Matthew: Marketing should be a process that takes people from awareness—so before people know about you, there’s no awareness of you. It’s a process to take somebody who has no idea who you are and then introduces them to you. Say, ‘Hi, I’m Matthew’, and they go, ‘Oh okay, you’re Matthew’. They don’t know anything else but that, but then you say, ‘I do websites for authors and entrepreneurs’ or whatever you do, right.

Matthew: So then, after they know who you are and a little bit of what you do, maybe they want to know a small sample of what you do. Or maybe you will start talking to them and go, ‘Well, what do you do?’ I mean, you can have an email that asks somebody, ‘Well, what are you interested in about what I do?’ So you get a bit of a dialogue going. But the whole point is you’re not just trying to say, ‘Buy now’, because nobody that knows nothing about you is going to go buy now, especially when you’re starting out.

Matthew: You have a bit of an introduction, you have a bit of a sample of what you’re about. You give it away for free. In exchange for giving that away for free, you can ask for the email address. Then any email software has got a way of sending automated emails once they’ve subscribed. Your first automated email goes off instantly, and it gives them the thing they’ve asked for.

Matthew: So, you know, maybe you give away a free story, and then they get that in the email. You should always send that in the email, because that ensures that they actually gave their real email and subscribed. That’s their first little transaction

Matthew: And then, later on down the chain, you give them more cool stuff. You send them your videos, you send them to your blogs, they start to know who you are. I would highly, highly recommend using video in your strategy if you can. Don’t worry about whether you can speak well or not. I would just speak, and show off your books, and show you’re reading to kids.

Matthew: Once they’re in this email sequence, you just basically send them more and more and more opportunities to know who you are and what you’re about and basically offer your books. And you make enough offers and after a while, one of those offers is just going to hit them.

Matthew: And then, after you’ve taken them down these steps of becoming a buyer, the next thing you want to do, is you want to take them to become a promoter and a sort of a loyal repeat buyer and somebody who will leave reviews. So as part of your sort of thing, later on, you could say to people who have bought: ‘Hey, have you read any of these books? What did you think of them? If you like them, I’d love it that you could leave me a review’. As we all know, the reviews help other people buy.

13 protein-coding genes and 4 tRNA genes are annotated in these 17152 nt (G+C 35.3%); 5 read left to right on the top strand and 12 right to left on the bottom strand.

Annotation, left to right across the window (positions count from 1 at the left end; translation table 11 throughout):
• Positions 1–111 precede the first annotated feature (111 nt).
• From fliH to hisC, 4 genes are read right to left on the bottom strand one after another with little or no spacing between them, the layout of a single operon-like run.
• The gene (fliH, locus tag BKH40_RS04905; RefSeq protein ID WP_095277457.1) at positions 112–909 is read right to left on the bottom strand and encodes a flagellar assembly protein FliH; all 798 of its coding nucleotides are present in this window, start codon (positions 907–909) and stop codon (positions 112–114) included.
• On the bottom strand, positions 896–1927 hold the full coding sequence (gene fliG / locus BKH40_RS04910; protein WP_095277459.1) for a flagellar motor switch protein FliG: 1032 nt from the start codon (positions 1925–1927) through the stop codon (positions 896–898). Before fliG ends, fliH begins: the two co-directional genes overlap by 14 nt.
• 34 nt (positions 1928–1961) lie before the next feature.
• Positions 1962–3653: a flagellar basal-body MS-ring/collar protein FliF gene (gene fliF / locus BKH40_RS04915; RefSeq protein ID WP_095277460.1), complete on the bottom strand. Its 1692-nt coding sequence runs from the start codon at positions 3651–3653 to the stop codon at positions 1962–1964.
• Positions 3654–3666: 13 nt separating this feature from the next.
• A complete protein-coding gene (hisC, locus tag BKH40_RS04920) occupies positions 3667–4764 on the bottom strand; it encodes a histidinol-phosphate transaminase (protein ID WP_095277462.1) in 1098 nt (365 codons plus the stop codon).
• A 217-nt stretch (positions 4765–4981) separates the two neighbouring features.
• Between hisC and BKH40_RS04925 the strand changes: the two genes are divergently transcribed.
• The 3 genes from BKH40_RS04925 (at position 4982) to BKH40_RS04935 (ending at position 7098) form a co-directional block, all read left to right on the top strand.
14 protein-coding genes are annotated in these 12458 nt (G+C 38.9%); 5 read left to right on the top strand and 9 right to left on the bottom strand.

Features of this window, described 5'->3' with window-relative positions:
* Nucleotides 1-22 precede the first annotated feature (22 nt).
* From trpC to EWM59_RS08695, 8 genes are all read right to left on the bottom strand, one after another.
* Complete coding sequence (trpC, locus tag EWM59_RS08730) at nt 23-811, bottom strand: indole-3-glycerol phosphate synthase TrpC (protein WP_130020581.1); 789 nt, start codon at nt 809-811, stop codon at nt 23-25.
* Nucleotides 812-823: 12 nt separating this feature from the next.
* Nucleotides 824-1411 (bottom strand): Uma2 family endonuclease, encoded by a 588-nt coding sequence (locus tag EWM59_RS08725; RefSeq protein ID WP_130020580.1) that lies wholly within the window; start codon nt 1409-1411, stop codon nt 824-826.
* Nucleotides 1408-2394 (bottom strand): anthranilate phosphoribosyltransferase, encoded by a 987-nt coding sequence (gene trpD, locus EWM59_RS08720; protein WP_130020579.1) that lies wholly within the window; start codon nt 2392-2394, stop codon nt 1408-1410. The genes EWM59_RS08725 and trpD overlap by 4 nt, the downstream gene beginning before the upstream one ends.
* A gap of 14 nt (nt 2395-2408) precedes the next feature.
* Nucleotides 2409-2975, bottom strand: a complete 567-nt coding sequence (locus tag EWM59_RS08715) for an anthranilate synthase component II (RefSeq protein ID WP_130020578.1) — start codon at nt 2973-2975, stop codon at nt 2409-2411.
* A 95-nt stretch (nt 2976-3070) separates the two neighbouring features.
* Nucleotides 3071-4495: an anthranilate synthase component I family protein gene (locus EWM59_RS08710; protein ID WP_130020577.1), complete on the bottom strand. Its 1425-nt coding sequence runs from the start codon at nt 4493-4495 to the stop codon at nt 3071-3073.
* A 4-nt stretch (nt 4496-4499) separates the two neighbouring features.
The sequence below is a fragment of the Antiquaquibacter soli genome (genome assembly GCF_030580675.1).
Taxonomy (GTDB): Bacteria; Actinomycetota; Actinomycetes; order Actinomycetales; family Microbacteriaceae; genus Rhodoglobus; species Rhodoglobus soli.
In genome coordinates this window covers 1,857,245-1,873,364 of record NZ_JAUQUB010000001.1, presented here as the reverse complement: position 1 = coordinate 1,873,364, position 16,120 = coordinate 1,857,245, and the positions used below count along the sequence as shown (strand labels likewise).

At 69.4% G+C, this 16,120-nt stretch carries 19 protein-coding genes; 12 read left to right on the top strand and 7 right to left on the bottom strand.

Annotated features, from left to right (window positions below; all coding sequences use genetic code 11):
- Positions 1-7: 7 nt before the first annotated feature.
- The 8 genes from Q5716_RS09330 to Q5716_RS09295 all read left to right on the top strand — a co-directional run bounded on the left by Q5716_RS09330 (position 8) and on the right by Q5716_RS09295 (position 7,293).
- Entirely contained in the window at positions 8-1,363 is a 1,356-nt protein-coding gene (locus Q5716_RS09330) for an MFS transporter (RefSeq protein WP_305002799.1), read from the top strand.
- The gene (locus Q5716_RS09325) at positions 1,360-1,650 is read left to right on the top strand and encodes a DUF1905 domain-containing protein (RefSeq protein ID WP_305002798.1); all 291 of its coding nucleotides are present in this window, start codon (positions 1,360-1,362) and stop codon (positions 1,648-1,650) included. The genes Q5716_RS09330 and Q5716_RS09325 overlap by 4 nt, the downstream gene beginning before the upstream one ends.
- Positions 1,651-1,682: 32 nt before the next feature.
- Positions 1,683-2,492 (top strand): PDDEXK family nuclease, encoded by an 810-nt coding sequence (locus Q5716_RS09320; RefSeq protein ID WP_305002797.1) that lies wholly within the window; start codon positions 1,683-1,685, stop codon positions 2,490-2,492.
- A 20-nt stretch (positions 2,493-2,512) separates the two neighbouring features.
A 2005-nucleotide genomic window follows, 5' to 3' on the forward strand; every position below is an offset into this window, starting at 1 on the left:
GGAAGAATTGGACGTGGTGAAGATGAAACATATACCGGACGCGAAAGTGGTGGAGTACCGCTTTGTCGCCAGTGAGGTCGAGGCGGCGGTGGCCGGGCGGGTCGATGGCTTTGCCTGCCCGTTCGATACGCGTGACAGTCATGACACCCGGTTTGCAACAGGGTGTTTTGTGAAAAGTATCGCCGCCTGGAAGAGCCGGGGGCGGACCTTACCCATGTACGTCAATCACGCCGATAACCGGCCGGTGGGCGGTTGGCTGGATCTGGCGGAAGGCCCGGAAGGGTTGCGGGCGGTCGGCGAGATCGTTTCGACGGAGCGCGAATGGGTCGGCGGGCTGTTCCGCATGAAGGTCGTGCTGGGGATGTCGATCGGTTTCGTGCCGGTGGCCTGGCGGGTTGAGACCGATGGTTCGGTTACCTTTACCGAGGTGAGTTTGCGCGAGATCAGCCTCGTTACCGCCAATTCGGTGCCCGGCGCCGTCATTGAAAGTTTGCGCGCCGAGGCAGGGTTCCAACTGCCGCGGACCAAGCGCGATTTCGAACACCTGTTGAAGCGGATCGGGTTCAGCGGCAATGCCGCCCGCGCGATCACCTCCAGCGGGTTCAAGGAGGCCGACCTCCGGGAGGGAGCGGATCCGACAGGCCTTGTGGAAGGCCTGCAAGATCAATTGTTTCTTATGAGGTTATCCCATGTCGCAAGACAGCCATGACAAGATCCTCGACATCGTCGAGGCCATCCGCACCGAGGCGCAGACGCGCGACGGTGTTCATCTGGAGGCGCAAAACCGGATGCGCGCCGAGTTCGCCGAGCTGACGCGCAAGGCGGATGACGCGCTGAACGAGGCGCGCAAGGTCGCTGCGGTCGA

Top Tip to Help Children’s Book Authors Succeed

Karen: Awesome, that’s a really good overview, thank you. And then what would be your top tip to help children’s book authors succeed?

Matthew: I wouldn’t even say it’s about the website, I would actually say it’s about the illustrations. Your illustrations are probably going to be put on your website anyway. So if you have beautiful, incredible illustrations and they feature on your website, I would say you’re probably going to do okay, because your website’s going to look cool anyway.

Matthew: Don’t sell yourself short on those illustrations. If you’re doing it yourself, make sure you’re actually an illustrator. If you hire somebody, hire the best person you possibly can, that’s really going to make your book shine; because especially for the younger children’s books, the illustrations are really what captivate the kids and actually get them to engage with the story more. Personally I think they are often more important than the story itself. Some of the best children’s stories I know, the success is completely based on the illustrations. And the story was, ‘Yeah, it was okay, but the illustrations made it’, you know. So, I would say if that’s the one tip, it’s not exactly on the subject of websites, but personally I think that’s probably the number one tip for children’s book authors.

Karen: Nice. I’m biased, but I think that’s an awesome tip. Thank you so much, I think that was a really excellent insight for authors to start getting a really good idea of website and SEO and have a really solid foundation on where to go from here.